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Author Topic: HELP! Need to join ceramic and plastic parts  (Read 3274 times)
elShoggotho
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« on: February 06, 2009, 07:32:52 pm »

So I've got that immeasurably spiffing ceramic tube, but I don't see a method of joining it with other materials short of drilling into it. The problem is that it eats steel alive. I tried to clean it with steel brushes and left a steel stain instead.

Any advice how I should go about to join a ceramic tube and plastic parts?
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JingleJoe
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« Reply #1 on: February 06, 2009, 07:43:12 pm »

Epoxy has glued everything for me just fine Smiley
But the fact that it is ceramic suggests to me that you may be heating it, then epoxy would not be a good idea because when it burns it gives off noxious death fumes.
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elShoggotho
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« Reply #2 on: February 06, 2009, 08:09:49 pm »

It's ceramic because I'm tinkering with stuff again. It's just too spiffing as a raygun barrel to pass it up. No heat involved there.
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« Reply #3 on: February 06, 2009, 08:14:12 pm »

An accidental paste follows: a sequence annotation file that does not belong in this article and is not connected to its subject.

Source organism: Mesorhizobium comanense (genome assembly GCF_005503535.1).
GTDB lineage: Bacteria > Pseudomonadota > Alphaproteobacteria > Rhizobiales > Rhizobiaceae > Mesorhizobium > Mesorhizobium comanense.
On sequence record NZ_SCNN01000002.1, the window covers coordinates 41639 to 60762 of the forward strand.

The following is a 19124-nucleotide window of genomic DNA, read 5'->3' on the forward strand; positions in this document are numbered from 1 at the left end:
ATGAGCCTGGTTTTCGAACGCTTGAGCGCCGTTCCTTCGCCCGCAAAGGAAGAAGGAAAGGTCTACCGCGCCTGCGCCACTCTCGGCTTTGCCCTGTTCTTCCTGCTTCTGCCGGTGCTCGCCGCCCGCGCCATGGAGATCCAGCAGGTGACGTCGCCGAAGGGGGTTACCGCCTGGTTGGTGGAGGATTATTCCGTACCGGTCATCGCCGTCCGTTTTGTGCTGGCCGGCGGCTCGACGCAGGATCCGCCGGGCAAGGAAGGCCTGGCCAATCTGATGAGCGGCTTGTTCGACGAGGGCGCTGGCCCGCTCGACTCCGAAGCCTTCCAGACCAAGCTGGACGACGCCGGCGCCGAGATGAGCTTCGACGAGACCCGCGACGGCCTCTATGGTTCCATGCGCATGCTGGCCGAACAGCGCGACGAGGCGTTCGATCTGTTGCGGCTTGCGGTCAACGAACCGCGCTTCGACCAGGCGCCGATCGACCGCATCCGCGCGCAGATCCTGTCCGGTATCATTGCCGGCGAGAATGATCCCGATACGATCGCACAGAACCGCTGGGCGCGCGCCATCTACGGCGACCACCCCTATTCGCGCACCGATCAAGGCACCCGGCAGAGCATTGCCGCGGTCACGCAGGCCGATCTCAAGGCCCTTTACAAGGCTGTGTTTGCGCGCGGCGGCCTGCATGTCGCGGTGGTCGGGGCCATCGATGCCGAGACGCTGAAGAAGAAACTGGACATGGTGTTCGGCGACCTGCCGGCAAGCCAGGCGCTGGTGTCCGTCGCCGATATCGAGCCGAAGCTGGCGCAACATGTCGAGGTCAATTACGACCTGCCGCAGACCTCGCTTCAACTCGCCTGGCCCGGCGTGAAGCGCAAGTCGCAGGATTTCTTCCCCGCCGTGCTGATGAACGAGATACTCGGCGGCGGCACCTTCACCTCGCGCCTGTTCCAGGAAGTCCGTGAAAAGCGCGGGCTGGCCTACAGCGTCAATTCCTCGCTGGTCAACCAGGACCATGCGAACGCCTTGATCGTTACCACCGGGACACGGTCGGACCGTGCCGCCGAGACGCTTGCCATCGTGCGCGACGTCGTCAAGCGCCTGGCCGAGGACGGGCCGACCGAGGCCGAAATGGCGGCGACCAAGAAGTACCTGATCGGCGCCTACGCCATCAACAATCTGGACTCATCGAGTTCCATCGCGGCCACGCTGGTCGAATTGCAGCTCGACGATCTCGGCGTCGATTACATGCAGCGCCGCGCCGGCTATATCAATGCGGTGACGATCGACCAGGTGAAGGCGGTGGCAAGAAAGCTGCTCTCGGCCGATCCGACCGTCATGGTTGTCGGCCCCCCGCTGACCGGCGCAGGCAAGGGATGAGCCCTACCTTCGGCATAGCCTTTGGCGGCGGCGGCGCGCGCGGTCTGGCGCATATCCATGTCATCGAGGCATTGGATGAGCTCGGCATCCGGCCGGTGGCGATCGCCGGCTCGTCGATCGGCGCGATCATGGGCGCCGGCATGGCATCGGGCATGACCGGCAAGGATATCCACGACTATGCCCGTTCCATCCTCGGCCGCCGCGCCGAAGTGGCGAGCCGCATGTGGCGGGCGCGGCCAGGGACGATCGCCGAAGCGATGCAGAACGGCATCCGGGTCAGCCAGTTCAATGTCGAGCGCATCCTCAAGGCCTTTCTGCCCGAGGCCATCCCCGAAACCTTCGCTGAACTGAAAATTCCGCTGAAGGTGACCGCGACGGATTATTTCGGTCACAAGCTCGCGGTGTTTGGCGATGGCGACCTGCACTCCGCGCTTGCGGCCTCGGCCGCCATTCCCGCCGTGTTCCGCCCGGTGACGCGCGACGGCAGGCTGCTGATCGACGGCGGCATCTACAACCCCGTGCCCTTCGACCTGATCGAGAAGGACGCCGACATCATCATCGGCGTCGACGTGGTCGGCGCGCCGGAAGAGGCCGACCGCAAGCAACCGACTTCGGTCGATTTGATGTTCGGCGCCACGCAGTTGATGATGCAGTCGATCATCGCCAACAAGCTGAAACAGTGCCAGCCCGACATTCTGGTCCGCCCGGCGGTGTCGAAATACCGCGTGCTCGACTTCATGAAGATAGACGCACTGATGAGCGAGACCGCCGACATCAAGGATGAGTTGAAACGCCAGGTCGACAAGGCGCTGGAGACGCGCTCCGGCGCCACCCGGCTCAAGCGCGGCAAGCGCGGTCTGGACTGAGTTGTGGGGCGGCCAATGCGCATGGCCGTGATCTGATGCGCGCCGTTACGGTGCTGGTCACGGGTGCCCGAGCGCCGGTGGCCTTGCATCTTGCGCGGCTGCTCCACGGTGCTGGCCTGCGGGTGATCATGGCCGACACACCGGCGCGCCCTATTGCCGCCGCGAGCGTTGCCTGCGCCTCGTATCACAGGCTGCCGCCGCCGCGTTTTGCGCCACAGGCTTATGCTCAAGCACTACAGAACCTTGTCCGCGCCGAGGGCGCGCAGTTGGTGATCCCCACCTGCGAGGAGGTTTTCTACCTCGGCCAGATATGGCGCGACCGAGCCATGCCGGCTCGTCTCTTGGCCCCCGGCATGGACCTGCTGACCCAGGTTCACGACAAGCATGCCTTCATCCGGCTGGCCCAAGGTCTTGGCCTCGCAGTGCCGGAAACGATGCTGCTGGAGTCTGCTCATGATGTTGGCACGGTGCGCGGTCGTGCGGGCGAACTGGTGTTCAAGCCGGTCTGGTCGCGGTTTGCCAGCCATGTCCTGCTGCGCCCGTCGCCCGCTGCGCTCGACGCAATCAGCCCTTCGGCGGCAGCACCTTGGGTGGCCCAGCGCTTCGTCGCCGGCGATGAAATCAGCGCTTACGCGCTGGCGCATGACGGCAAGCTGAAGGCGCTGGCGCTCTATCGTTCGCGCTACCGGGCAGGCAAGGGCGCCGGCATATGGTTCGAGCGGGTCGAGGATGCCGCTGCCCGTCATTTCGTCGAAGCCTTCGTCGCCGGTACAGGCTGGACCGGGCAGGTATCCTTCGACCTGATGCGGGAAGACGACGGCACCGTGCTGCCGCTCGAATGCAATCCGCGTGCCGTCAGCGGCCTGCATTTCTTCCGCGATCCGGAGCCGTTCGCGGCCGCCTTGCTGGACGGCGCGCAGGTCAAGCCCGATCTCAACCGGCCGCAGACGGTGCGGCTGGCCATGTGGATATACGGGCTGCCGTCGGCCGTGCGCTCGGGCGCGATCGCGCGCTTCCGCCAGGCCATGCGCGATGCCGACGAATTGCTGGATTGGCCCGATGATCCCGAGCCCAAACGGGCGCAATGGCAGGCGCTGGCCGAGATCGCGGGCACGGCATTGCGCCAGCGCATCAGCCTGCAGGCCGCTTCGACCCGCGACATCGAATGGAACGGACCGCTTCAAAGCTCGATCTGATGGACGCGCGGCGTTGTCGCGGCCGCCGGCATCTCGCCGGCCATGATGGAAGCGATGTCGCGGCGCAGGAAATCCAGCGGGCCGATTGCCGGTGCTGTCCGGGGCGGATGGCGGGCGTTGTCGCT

Check out this site. It has all kinds of advice about gluing various materials together.

http://www.thistothat.com/cgi-bin/glue.cgi?lang=en&this=Ceramic&that=Plastic

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JingleJoe
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« Reply #4 on: February 06, 2009, 08:14:58 pm »

I might add that epoxy will stick better if you sand the curface you're gluing first Smiley although I have epoxied shiny metal to shiny metal before and it withstood the full force of me bending it. So it's pretty good even without sanding Smiley

Also glue it in a warm-ish room for the strongest hold!
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jringling
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« Reply #5 on: February 06, 2009, 08:43:53 pm »

Over here we have a glue called E6000. This stuff sticks to everything, and it is easier to handle versus a 2 part epoxy. If you can find it, give it a try.
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elShoggotho
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« Reply #6 on: February 07, 2009, 01:15:25 am »

No E-6000 and variants over here. I might try cyanoacrylate and brass parts to provide more surface for the glue, but I'd prefer something stronger.
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Prof_Auerbach
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« Reply #7 on: February 07, 2009, 01:21:30 am »

I love E6000, it's saved me on many an occasion. I glued a digital watch to the handlebars on my motorcycle with the stuff and it never came off, even after a few years of rain, cold, grease, motor vibration and two accidents.

My girlfriend laughed at me when I proclaimed the amazing nature of the stuff. She's seen the light, after I've repaired two handbags and numerous shoes for her.
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« Reply #8 on: February 07, 2009, 01:27:38 am »

JB Weld? No idea if it's available in Germany, but it is available in the UK. It says it works on ceramic, but I've only ever used it on metal and plastic.
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elShoggotho
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« Reply #9 on: February 07, 2009, 01:32:39 am »